||Magalhães, A. O; Volkmer-Ribeiro, C; Fujimoto, L. B. M; Barbosa, M. F; Cardoso, J. L; Barcellos, J. F. M; Silva, C. C; Campos, R. R; Cunha, M. C. F; Freitas-Lemos, A. P; Dos-Santos, M. C.|
||Induction of cell migration and activation in mice by the freshwater sponge Drulia uruguayensis Bonetto & Ezcurra de Drago, 1968 (Porifera: Metaniidae)|
||J. venom. anim. toxins incl. trop. dis;17(1):66-73, 2011. ilus, graf.
||Freshwater sponges are abundant in the Amazon region and they have been known to cause dermatitis (acute inflammation) since the beginning of the 20th century. To determine whether additional constituents, besides their body spicules, cause dermatological reactions in humans, an experimental study was developed and carried out using mice and Drulia uruguayensis prepared in three different forms: intact sponges (IS), macerated sponges (MS) or isolated spicules - megascleres (ISM). The cells most commonly involved in inflammatory reactions (mast cells, eosinophils and neutrophils), as well as intraepithelial lymphocytes and degranulated mast cells, were counted so that they could be used as parameters to determine which of the sponge preparations induced the greatest reaction. The effects of the sponge on the skin were then determined by histological analysis. The results obtained showed that IS caused the greatest inflammatory reaction (p = 0.000005), activating mainly mast cells (p = 0.0018). The histopathological analysis revealed a slight loss of continuity of the epidermis when ISM or IS were applied. These findings allow us to conclude that a structurally intact sponge can cause a greater inflammatory reaction in the first contact because of its ability to perforate the skin and allow inflammatory agents to enter. Other proteins present in dried sponge bodies could induce allergic but not toxic responses (in contact with the entire sponge, a large number of pharmacologically inert proteins may be introduced, with a potential allergen).|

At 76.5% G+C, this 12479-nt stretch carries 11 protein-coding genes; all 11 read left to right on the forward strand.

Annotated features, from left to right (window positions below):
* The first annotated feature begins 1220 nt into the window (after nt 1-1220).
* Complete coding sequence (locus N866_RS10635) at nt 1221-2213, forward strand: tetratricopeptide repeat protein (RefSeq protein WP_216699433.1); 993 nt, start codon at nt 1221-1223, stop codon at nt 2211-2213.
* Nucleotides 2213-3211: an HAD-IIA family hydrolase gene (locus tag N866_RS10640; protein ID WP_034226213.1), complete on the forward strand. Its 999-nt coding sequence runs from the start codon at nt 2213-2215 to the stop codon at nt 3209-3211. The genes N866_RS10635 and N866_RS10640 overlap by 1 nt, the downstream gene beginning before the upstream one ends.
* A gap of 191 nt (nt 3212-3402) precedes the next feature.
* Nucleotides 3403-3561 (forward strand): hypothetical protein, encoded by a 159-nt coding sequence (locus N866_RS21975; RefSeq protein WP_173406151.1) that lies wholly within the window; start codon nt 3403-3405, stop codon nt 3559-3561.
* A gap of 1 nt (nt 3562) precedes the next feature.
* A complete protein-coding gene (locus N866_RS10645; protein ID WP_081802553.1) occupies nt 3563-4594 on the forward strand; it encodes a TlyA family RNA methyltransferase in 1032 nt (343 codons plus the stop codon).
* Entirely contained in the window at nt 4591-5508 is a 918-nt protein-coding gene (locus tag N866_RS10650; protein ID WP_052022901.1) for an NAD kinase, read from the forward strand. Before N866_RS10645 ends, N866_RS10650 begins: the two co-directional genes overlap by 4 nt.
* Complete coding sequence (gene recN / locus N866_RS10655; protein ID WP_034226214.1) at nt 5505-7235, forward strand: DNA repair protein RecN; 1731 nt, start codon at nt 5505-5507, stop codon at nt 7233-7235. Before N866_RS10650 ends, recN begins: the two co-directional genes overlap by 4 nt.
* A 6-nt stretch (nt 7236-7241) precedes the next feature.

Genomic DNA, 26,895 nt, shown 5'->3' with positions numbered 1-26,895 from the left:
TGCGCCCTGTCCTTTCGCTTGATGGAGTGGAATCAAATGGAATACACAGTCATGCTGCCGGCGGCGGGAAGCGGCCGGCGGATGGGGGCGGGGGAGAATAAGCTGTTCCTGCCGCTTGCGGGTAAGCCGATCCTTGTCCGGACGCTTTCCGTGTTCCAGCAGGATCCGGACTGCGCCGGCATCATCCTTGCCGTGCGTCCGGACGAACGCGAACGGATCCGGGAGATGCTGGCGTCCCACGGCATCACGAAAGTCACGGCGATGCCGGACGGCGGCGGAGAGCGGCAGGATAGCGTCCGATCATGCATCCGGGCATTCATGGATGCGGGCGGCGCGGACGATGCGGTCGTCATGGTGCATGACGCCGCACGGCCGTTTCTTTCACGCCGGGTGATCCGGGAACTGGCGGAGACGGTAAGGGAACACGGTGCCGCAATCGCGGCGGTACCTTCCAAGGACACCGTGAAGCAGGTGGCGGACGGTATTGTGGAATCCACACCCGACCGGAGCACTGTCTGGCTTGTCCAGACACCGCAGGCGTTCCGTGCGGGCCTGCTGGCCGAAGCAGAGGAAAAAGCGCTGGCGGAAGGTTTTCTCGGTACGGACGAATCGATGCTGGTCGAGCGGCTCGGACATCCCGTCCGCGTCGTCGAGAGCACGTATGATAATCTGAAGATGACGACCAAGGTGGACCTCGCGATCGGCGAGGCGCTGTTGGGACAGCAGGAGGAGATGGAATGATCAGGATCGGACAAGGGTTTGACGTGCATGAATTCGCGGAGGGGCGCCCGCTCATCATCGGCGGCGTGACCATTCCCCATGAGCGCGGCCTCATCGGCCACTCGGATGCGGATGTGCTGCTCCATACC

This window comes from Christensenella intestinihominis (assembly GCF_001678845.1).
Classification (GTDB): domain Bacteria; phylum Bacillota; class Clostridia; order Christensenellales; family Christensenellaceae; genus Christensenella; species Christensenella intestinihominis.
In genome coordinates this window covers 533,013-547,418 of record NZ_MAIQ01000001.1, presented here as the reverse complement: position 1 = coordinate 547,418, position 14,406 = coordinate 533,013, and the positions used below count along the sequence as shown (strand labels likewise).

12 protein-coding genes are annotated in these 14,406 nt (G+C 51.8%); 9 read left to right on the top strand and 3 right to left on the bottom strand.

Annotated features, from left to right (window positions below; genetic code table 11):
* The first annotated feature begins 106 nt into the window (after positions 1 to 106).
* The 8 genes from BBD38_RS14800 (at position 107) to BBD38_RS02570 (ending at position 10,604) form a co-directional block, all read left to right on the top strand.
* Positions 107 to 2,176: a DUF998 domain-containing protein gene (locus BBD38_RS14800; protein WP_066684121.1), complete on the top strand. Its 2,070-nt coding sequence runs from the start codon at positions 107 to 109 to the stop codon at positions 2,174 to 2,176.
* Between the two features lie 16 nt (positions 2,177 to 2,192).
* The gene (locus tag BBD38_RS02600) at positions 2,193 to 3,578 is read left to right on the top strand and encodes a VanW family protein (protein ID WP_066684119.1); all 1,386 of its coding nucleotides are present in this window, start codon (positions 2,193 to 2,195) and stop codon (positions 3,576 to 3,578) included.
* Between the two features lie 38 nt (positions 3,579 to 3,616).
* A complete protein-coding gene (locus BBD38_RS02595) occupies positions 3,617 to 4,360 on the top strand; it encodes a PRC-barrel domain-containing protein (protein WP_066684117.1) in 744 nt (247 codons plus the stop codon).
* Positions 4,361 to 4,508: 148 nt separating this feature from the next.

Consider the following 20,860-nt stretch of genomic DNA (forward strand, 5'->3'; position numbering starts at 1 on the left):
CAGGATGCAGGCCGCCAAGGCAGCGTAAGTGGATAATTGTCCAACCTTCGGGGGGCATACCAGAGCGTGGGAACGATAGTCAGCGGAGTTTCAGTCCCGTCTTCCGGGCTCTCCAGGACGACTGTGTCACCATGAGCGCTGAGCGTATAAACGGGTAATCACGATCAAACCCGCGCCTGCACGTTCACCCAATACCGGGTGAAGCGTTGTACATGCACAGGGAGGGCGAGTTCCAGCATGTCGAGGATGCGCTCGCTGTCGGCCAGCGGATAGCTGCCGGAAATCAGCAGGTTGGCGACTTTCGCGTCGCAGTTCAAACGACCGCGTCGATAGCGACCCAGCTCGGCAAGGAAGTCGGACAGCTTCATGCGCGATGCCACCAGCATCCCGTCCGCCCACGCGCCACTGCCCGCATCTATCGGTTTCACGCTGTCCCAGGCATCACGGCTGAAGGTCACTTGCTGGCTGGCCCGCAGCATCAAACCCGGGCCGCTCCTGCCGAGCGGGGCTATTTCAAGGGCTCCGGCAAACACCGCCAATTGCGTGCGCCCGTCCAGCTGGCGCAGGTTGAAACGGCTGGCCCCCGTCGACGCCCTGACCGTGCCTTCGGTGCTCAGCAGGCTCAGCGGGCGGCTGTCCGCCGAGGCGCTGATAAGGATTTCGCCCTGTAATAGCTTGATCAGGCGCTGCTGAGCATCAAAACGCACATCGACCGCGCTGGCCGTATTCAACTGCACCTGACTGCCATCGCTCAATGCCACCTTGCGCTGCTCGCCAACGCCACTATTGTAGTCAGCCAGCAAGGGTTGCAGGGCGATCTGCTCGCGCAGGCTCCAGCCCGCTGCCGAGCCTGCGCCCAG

||BR33.1 - Divisão Técnica de Biblioteca e Documentação|